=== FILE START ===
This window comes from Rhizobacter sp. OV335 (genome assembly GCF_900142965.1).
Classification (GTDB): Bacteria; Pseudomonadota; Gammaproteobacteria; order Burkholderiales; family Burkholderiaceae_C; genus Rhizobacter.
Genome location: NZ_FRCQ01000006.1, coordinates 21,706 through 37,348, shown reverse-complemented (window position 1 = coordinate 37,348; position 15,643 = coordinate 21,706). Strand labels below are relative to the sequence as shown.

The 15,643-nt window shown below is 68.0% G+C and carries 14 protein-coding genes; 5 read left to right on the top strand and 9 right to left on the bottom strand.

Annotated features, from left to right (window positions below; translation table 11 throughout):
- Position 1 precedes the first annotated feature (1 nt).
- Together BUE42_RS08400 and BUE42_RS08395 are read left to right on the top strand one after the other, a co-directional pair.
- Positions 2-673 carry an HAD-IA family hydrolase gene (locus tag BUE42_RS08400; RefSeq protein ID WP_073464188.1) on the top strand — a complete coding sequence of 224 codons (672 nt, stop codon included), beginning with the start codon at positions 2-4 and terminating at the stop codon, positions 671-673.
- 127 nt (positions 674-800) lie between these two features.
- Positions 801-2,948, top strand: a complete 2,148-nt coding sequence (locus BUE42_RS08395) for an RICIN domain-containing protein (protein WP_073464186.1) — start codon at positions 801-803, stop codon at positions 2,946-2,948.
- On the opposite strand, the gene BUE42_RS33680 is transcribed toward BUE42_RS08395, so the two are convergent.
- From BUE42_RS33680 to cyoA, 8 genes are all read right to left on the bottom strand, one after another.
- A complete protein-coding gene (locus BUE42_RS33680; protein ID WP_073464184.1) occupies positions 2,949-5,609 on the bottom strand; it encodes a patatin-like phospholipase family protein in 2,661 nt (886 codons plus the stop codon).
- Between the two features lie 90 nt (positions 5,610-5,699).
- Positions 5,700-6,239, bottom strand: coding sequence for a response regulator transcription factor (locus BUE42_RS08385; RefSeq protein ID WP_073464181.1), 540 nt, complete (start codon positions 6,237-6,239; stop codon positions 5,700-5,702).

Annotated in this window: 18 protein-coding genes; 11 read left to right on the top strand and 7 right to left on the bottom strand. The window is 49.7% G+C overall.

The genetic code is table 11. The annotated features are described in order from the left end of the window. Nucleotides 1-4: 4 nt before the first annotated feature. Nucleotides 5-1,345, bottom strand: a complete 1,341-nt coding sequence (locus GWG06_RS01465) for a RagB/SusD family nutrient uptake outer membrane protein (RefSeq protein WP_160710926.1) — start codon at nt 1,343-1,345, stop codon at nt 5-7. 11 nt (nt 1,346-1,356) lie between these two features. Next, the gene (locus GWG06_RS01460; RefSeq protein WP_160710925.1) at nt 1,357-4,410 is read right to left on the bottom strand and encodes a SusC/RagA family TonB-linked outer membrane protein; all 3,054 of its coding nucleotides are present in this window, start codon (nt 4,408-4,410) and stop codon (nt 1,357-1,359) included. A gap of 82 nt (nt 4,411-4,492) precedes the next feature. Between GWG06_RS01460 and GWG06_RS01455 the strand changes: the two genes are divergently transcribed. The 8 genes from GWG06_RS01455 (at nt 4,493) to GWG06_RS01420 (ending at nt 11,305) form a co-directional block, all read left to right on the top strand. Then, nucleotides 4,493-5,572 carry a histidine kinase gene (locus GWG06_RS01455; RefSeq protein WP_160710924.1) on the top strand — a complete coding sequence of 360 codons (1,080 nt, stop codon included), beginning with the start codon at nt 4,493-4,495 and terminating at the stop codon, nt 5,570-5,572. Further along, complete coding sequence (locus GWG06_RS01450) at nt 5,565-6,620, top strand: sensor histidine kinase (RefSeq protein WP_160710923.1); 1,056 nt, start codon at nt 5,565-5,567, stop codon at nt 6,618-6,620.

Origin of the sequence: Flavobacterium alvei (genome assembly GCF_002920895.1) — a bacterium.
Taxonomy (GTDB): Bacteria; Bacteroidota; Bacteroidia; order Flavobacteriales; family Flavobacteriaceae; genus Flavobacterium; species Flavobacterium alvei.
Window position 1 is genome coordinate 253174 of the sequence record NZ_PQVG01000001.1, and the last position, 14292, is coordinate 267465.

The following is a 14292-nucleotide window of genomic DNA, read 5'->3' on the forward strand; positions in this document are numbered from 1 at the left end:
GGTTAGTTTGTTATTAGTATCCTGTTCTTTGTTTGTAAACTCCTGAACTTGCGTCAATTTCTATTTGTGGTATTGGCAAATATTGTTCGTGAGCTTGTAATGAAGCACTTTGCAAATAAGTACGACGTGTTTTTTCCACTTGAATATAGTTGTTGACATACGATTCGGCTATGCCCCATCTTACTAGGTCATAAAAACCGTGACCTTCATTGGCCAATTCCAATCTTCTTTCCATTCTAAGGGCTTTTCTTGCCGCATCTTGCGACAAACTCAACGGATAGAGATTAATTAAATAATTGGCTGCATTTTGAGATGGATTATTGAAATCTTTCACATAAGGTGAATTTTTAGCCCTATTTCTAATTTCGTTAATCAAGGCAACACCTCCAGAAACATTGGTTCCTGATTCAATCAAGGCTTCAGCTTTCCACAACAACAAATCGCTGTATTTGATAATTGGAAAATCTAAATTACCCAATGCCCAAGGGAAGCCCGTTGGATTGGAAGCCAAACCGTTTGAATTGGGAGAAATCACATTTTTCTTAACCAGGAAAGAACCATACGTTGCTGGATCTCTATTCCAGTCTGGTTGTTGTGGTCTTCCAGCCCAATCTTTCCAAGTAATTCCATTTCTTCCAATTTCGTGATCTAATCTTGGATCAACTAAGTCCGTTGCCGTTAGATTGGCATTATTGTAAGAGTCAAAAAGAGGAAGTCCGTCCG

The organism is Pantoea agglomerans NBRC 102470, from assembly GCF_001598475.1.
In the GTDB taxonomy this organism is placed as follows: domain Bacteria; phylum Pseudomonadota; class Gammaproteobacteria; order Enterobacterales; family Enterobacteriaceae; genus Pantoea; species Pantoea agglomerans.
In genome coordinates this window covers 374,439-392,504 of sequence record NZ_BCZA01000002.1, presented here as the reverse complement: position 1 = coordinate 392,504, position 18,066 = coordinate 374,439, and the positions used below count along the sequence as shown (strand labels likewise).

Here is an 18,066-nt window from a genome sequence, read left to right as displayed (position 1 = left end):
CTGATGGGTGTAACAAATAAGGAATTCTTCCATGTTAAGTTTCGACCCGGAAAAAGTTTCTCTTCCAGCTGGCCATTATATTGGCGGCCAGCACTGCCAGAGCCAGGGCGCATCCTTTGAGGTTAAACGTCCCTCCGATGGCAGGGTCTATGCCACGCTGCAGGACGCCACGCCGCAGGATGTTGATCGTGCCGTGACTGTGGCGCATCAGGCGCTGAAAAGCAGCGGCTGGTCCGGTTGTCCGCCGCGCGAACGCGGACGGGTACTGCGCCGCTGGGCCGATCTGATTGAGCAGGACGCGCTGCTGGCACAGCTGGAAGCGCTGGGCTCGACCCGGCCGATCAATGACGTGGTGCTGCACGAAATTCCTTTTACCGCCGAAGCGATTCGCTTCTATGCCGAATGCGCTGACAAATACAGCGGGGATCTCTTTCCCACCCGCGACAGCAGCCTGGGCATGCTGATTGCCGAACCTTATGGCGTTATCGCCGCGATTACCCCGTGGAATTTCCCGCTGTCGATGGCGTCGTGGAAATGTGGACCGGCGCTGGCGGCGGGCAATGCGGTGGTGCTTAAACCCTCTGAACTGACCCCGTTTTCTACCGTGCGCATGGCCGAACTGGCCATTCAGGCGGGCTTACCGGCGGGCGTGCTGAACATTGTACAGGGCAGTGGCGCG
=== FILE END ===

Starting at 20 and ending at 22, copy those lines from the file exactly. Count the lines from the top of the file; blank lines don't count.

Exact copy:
Window position 1 is genome coordinate 253174 of the sequence record NZ_PQVG01000001.1, and the last position, 14292, is coordinate 267465.

The following is a 14292-nucleotide window of genomic DNA, read 5'->3' on the forward strand; positions in this document are numbered from 1 at the left end:
GGTTAGTTTGTTATTAGTATCCTGTTCTTTGTTTGTAAACTCCTGAACTTGCGTCAATTTCTATTTGTGGTATTGGCAAATATTGTTCGTGAGCTTGTAATGAAGCACTTTGCAAATAAGTACGACGTGTTTTTTCCACTTGAATATAGTTGTTGACATACGATTCGGCTATGCCCCATCTTACTAGGTCATAAAAACCGTGACCTTCATTGGCCAATTCCAATCTTCTTTCCATTCTAAGGGCTTTTCTTGCCGCATCTTGCGACAAACTCAACGGATAGAGATTAATTAAATAATTGGCTGCATTTTGAGATGGATTATTGAAATCTTTCACATAAGGTGAATTTTTAGCCCTATTTCTAATTTCGTTAATCAAGGCAACACCTCCAGAAACATTGGTTCCTGATTCAATCAAGGCTTCAGCTTTCCACAACAACAAATCGCTGTATTTGATAATTGGAAAATCTAAATTACCCAATGCCCAAGGGAAGCCCGTTGGATTGGAAGCCAAACCGTTTGAATTGGGAGAAATCACATTTTTCTTAACCAGGAAAGAACCATACGTTGCTGGATCTCTATTCCAGTCTGGTTGTTGTGGTCTTCCAGCCCAATCTTTCCAAGTAATTCCATTTCTTCCAATTTCGTGATCTAATCTTGGATCAACTAAGTCCGTTGCCGTTAGATTGGCATTATTGTAAGAGTCAAAAAGAGGAAGTCCGTCCG